Peggy Nguyen, MD

Webb AJS, Ullman NL, Morgan TC, Muschelli J, Kornbluth J, Awad IA, et al. Accuracy of the ABC/2 Score for Intracerebral Hemorrhage: Systematic Review and Analysis of MISTIE, CLEAR-IVH, and CLEAR III. Stroke. 2015

The ABC/2 score is a simple method used by both clinicians and researchers to assess intracranial hemorrhage (ICH) size; however, the score has only been validated in small research cohorts. In this study, Webb et al. perform an analysis and systematic review of the validity of the ABC/2 score in three large clinical trials, MISTIE, CLEAR-IVH, and CLEAR III to address whether the ABC/2 score, in both a specialized reading center (RC) as well as a local research site, is an accurate and valid score for determining ICH volume as well as eligibility and clot resolution in trials for ICH.

In their analysis of 4369 scans, the authors found that, when compared to the reference-standard of CT-based planimetry (CTP), both RC-ABC/2 scores as well as site-ABC/2 scores were valid measures of ICH volume for eligibility and clot resolution in all trials. Specifically, RC-ABC/2 scores had good accuracy in defining ICH volume, and categorizing ICH volume as mild, moderate, or severe. Site-ABC/2 scores were less accurate, but still acceptable. ABC/2 scores tended to be less accurate with lobar hemorrhages, larger ICHs, and irregular or heterogenous clots, a conclusion also supported in part by their systematic review, which, although too heterogenous for quantitative analysis, did identify ten studies, of which 2 found greater errors with larger ICHs, and 2 found greater errors with more irregular ICHs.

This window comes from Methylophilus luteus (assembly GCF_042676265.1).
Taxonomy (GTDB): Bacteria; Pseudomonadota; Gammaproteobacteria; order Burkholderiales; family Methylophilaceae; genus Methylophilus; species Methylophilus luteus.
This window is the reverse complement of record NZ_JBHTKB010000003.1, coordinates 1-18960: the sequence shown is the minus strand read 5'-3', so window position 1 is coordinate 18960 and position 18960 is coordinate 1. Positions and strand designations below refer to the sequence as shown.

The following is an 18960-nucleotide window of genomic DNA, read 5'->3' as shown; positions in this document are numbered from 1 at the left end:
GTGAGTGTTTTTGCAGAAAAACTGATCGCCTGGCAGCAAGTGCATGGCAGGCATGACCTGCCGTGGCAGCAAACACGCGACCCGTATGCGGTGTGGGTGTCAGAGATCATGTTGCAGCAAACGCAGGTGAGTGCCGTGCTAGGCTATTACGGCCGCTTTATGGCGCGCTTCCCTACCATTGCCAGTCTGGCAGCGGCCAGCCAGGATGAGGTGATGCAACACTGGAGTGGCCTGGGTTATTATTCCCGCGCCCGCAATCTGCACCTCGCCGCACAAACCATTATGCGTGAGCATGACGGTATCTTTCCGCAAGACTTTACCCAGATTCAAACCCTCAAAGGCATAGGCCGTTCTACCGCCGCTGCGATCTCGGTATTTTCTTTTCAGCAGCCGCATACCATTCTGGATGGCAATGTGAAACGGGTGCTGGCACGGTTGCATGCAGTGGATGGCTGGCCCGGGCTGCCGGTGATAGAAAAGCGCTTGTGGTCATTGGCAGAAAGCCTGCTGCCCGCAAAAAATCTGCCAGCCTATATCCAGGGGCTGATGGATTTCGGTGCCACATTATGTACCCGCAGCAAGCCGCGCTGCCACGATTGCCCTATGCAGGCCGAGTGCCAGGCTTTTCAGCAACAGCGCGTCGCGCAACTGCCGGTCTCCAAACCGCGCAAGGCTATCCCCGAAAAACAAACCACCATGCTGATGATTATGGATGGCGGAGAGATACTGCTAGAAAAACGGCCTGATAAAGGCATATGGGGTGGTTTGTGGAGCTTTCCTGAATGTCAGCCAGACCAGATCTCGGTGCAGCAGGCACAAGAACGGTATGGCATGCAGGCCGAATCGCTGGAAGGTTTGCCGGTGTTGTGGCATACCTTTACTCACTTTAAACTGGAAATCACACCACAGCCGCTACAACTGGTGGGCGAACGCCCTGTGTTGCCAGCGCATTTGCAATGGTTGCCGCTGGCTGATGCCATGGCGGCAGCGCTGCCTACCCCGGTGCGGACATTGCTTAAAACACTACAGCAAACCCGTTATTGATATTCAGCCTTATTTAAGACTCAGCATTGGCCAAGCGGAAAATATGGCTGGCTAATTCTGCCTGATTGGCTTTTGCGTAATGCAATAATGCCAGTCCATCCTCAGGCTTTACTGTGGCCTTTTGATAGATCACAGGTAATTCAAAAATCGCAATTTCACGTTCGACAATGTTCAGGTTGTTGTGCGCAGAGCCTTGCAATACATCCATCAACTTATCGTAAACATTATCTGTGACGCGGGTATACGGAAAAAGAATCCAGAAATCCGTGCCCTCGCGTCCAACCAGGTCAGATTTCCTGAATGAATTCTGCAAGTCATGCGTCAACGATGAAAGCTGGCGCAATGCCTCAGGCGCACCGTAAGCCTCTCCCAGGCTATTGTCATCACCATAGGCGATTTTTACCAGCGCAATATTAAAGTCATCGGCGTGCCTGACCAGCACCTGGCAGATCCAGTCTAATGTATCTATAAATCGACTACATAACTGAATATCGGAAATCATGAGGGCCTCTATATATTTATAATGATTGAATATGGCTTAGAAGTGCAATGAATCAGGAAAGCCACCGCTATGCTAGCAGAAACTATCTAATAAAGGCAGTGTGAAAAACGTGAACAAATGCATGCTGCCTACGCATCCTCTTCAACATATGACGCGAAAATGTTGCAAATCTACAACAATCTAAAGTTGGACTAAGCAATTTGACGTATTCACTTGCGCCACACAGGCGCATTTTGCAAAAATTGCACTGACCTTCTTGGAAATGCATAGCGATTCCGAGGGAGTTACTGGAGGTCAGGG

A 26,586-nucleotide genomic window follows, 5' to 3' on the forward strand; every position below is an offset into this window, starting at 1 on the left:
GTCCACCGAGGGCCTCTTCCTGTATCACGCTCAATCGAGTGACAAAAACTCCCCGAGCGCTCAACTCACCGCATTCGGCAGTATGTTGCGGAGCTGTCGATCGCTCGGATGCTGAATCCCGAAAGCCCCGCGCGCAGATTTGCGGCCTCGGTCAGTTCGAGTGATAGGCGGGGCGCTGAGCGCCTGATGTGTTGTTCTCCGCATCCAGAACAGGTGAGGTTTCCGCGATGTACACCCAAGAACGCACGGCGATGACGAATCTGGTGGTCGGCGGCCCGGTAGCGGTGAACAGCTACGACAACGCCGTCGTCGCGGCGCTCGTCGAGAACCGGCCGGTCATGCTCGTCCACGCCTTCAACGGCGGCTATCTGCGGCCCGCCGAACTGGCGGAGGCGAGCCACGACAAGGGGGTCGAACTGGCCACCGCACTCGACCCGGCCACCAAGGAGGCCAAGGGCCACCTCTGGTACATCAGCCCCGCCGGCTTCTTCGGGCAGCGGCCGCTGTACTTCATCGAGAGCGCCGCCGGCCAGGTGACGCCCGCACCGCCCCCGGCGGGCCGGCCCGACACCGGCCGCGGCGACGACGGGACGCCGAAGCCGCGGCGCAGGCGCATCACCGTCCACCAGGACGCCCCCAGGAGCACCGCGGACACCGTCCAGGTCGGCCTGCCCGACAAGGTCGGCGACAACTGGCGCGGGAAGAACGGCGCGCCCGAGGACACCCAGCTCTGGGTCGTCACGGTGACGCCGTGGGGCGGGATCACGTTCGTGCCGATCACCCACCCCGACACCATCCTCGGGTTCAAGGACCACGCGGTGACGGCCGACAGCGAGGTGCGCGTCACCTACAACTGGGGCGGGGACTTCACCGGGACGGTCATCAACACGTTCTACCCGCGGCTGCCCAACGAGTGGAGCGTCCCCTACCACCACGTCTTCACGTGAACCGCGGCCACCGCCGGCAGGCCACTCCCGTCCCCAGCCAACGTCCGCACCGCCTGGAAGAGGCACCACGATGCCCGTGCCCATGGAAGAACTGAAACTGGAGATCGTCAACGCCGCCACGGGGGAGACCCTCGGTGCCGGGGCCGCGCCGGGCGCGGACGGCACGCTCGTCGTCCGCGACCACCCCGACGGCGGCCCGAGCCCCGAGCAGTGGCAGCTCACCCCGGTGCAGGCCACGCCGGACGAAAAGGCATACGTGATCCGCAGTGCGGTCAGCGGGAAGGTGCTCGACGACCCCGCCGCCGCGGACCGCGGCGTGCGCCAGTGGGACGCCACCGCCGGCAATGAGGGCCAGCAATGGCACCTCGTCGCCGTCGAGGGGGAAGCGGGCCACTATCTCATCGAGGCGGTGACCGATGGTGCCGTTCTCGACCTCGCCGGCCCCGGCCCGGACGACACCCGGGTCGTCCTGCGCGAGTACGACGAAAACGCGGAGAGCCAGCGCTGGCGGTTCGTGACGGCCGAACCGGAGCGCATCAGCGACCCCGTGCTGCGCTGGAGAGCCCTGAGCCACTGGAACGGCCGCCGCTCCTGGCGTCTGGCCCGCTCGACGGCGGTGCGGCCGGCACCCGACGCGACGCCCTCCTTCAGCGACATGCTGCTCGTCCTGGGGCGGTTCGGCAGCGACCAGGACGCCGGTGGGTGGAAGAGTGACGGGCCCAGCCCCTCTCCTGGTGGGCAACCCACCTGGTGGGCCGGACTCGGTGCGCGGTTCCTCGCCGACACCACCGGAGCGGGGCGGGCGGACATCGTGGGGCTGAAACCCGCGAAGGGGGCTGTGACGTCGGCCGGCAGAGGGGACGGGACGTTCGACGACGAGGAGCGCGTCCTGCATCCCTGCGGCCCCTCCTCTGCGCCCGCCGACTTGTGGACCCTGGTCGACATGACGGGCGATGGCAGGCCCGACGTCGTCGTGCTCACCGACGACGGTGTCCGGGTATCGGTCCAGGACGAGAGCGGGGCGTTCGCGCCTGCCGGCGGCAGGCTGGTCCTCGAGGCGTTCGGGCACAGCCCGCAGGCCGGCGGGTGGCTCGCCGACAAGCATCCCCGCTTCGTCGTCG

This study is the largest validation of the ABC/2 score, providing good evidence that the ABC/2 score, which can be performed easily, is accurate and valid. Keeping in mind its possible limitations in certain types of ICH (lobar, larger and more irregular size), this gives clinicians and researchers greater confidence in using the ABC/2 score both in clinical practice and in research, especially in smaller settings where more accurate CT based measurements may not be quickly feasible.